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Dropian QML Dropbox Client for Symbian - app showcase

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Note editor is quite simple. [http://doc.qt.nokia.com/qt-components-symbian/qml-textarea.html TextArea] is used to provide basic text input and editing. No HTML is supported at this point. Text editing actions like cut, copy, paste and rest are provided by component itself so there was nothing extraordinary that had to be done. It is a pretty complete and standalone component. When you are done making a short note, pressing the tick icon will prompt the user for a name. Input field for the name can be left blank and generic name for a note will be chosen and note itself will go into upload queue to its final destination into the current directory in the cloud.<br />
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Creating new folders required a dialog that was not provided from any components libraries. Simple as it is, it was made out of three parts. [http://doc.qt.nokia.com/qtquick-components-symbian-1.1/qml-dialog.html Dialog] was used as a base, [http://doc.qt.nokia.com/4.7-snapshot/qml-textinput.html TextInput] for user interaction but controlled with a regular expression for unwanted characters and then couple of plain Buttons for actual commands. This invention of InputDialog will be used in variety of other features in Dropian. It has proven itself to work and adjust against any problems opposed.<br />
 +
You might notice there is no screenshot or description of how to create a new Photo. Answer to this question is trivial, but was not trivial to code. I tried out some example code snippets floating around on how Qt handles Symbian camera. I didn't like the design nor the effort that was needed to make it work top notch. In this case I had to reach deep in the bag of magic tricks. Solution was partly done in Symbian C++. From end user perspective this is as good as it gets. Clicking on Photo MenuItem native camera application on Symbian is triggered. A single shot mode is enabled, and at this point Symbian takes over control, calculates and allocates optimal resolution depending on your free memory available. I have never seen this go under 3 megapixels and it goes up as high as your maximum camera resolution goes. Observing some other applications, I noticed that they all set the lowest possible resolution to make sure it actually works. Dropian provides maximum quality available from the system on demand. After a successful photo shoot, picture is uploaded to the current folder in users Dropbox. Native camera application shuts down and user is brought back to Dropian seamlessly. <br />
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== Summary ==
 
== Summary ==
  

Revision as of 02:03, 1 March 2012

Note.pngNote: This is an entry in the Symbian Qt Quick Components Competition 2012Q1

Article Metadata
Tested with
Devices(s): Nokia C6-01, Nokia C7 Astound, Nokia C7-00, Nokia E6-00, Nokia E7-00, Nokia N8-00, Nokia X7-00, Nokia 700, Nokia 701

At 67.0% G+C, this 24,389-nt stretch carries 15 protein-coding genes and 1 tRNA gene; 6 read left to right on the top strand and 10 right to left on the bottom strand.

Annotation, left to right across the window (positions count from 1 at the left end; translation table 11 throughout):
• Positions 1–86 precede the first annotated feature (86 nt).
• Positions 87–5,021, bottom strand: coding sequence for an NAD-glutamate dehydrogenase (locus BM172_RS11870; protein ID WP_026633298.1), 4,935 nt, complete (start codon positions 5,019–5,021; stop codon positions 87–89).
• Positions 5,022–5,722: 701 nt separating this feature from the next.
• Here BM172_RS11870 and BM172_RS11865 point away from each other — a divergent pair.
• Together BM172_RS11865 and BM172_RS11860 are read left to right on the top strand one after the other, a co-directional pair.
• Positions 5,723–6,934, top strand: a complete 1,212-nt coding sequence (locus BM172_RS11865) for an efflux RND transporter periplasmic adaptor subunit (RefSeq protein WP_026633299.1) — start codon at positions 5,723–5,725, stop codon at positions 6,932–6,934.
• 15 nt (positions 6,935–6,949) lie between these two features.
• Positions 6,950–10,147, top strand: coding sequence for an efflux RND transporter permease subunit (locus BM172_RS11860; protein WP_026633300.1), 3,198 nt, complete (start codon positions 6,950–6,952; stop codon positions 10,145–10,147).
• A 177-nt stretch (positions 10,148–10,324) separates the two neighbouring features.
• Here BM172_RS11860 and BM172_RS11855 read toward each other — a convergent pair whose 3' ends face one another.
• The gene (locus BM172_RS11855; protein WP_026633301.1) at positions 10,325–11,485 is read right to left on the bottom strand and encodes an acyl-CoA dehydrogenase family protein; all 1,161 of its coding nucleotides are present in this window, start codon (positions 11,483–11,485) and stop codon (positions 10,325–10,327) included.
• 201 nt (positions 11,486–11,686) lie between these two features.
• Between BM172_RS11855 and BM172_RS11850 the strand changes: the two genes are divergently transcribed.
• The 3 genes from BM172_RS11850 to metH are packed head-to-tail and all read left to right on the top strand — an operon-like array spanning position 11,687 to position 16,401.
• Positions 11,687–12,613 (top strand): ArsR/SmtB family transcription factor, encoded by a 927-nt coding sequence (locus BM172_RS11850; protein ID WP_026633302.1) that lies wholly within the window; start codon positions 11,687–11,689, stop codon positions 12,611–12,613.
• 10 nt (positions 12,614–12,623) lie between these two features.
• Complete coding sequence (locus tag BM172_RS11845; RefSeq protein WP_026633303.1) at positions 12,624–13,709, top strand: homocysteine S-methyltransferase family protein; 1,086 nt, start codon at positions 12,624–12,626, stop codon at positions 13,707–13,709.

Compatibility
Platform(s): Symbian Anna/PS1, Symbian Belle, Qt 4.7.4
Symbian
Dependencies: QtMobility 1.2, Qt Quick Components 1.1
Article
Keywords: Dropbox, cloud, Components
Created: knobtviker (07 Feb 2012)
Last edited: knobtviker (01 Mar 2012)

Contents

Introduction

Dropian logo.png
Dropian is a fully functional Dropbox client. It caches your files and folder using a secure database and minimizes bandwidth completely.

You can move, copy, delete, rename, download and upload single or multiple files at the same time. Dropian works with the new Dropbox API v1 enabling sharing files or folders with your friends via SMS or e-mail and searching your Dropbox for wanted files as well. You can restore previous versions or stream your files from your Dropbox onto your device.
Older application versions were based on QWidget and compiled on various Qt releases, depending on targeted platform in range from 4.6 to 4.7. Only recently, with latest available Dropian version, user interface was ported to use only Qt Quick Components for Symbian.

Components

A complex application like Dropian is based on PageStackWindow. Out of total eleven, three pages are statically created every time application is run. These are always available on the stack, while eight other pages are created and managed dynamically on demand.

Upon finished installation and first run, user is presented with a WebView loading a Dropbox Authorization web endpoint. This is the one and only time user is asked to input its personal data. Dropbox handles username and password over a secure connection and usual OAuth authorization flow continues. Authentication is finished once a token is acquired and users file list is loaded and presented. No personal data has been saved and all tokens are encrypted and stored in a protected database. Every time application has information to display, InfoBanner is used from Extras Components library.


File list page is one of the static pages and it is the most important page in Dropian. Users will spend most of their time using the application in this view. There is more to this page than it meets the eye. Basic structure is displayed in the following picture:

File list page anatomy


Starting from the top StatusBar is provided by operating system and always visible and interactive. There is not much here to discuss as this area has not been exploited yet. Provides consistent native look and feel at the moment.

TopBar is a creation of mine in order to extend functionalities of ToolBar Component, reduce menus in size and quantity and still obey Symbian design guidelines. Every single pixel is interactive depending on which section of the application is currently active. Black icons on the left and right are actually buttons. Left one will always take you into root directory and the right one changes its purpose when needed, from a closing button to opening search dialog, which is also embedded in this custom made component. Space in between shows current directory path and once clicked it positions ListView to its beginning. This is provided by using Label component and a MouseArea.